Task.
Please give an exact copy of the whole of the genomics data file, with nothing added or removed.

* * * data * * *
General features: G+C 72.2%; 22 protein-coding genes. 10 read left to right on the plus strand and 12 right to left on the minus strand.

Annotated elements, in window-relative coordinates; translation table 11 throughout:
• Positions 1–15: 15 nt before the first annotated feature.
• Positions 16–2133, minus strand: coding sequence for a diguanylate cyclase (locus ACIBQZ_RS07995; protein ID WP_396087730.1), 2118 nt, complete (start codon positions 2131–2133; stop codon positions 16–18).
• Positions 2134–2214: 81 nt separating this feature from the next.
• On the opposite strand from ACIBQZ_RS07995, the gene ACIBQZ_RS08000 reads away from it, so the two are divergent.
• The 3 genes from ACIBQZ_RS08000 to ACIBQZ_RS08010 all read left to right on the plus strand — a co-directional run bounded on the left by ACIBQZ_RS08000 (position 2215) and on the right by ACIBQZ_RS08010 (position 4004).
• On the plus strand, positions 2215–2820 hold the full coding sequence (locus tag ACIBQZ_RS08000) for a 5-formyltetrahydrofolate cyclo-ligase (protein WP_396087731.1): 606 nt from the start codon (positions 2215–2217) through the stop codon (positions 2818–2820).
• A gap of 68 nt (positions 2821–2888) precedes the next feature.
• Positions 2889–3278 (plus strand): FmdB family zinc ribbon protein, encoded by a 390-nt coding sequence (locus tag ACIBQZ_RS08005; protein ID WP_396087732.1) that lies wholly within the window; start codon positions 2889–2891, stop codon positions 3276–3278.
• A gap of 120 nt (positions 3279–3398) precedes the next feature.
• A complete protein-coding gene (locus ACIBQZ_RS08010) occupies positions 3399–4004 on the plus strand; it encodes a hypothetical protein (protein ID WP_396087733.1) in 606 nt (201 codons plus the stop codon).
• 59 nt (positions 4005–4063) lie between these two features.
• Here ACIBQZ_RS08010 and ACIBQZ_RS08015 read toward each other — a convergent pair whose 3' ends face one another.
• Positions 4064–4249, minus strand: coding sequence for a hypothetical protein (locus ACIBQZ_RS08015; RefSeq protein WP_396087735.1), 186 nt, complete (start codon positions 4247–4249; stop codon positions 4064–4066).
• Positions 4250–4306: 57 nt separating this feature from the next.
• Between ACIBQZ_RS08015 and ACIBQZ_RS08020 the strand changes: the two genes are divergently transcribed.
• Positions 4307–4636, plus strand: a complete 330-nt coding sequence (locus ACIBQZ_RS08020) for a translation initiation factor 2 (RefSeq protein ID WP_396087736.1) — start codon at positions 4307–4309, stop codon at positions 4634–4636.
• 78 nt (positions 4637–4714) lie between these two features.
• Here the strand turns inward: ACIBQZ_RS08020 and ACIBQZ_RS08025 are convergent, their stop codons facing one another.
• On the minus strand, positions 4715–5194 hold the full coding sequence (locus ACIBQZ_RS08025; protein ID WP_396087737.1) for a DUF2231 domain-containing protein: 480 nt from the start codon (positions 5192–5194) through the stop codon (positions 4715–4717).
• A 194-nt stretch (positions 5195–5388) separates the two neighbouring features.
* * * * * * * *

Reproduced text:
General features: G+C 72.2%; 22 protein-coding genes. 10 read left to right on the plus strand and 12 right to left on the minus strand.

Annotated elements, in window-relative coordinates; translation table 11 throughout:
• Positions 1–15: 15 nt before the first annotated feature.
• Positions 16–2133, minus strand: coding sequence for a diguanylate cyclase (locus ACIBQZ_RS07995; protein ID WP_396087730.1), 2118 nt, complete (start codon positions 2131–2133; stop codon positions 16–18).
• Positions 2134–2214: 81 nt separating this feature from the next.
• On the opposite strand from ACIBQZ_RS07995, the gene ACIBQZ_RS08000 reads away from it, so the two are divergent.
• The 3 genes from ACIBQZ_RS08000 to ACIBQZ_RS08010 all read left to right on the plus strand — a co-directional run bounded on the left by ACIBQZ_RS08000 (position 2215) and on the right by ACIBQZ_RS08010 (position 4004).
• On the plus strand, positions 2215–2820 hold the full coding sequence (locus tag ACIBQZ_RS08000) for a 5-formyltetrahydrofolate cyclo-ligase (protein WP_396087731.1): 606 nt from the start codon (positions 2215–2217) through the stop codon (positions 2818–2820).
• A gap of 68 nt (positions 2821–2888) precedes the next feature.
• Positions 2889–3278 (plus strand): FmdB family zinc ribbon protein, encoded by a 390-nt coding sequence (locus tag ACIBQZ_RS08005; protein ID WP_396087732.1) that lies wholly within the window; start codon positions 2889–2891, stop codon positions 3276–3278.
• A gap of 120 nt (positions 3279–3398) precedes the next feature.
• A complete protein-coding gene (locus ACIBQZ_RS08010) occupies positions 3399–4004 on the plus strand; it encodes a hypothetical protein (protein ID WP_396087733.1) in 606 nt (201 codons plus the stop codon).
• 59 nt (positions 4005–4063) lie between these two features.
• Here ACIBQZ_RS08010 and ACIBQZ_RS08015 read toward each other — a convergent pair whose 3' ends face one another.
• Positions 4064–4249, minus strand: coding sequence for a hypothetical protein (locus ACIBQZ_RS08015; RefSeq protein WP_396087735.1), 186 nt, complete (start codon positions 4247–4249; stop codon positions 4064–4066).
• Positions 4250–4306: 57 nt separating this feature from the next.
• Between ACIBQZ_RS08015 and ACIBQZ_RS08020 the strand changes: the two genes are divergently transcribed.
• Positions 4307–4636, plus strand: a complete 330-nt coding sequence (locus ACIBQZ_RS08020) for a translation initiation factor 2 (RefSeq protein ID WP_396087736.1) — start codon at positions 4307–4309, stop codon at positions 4634–4636.
• 78 nt (positions 4637–4714) lie between these two features.
• Here the strand turns inward: ACIBQZ_RS08020 and ACIBQZ_RS08025 are convergent, their stop codons facing one another.
• On the minus strand, positions 4715–5194 hold the full coding sequence (locus ACIBQZ_RS08025; protein ID WP_396087737.1) for a DUF2231 domain-containing protein: 480 nt from the start codon (positions 5192–5194) through the stop codon (positions 4715–4717).
• A 194-nt stretch (positions 5195–5388) separates the two neighbouring features.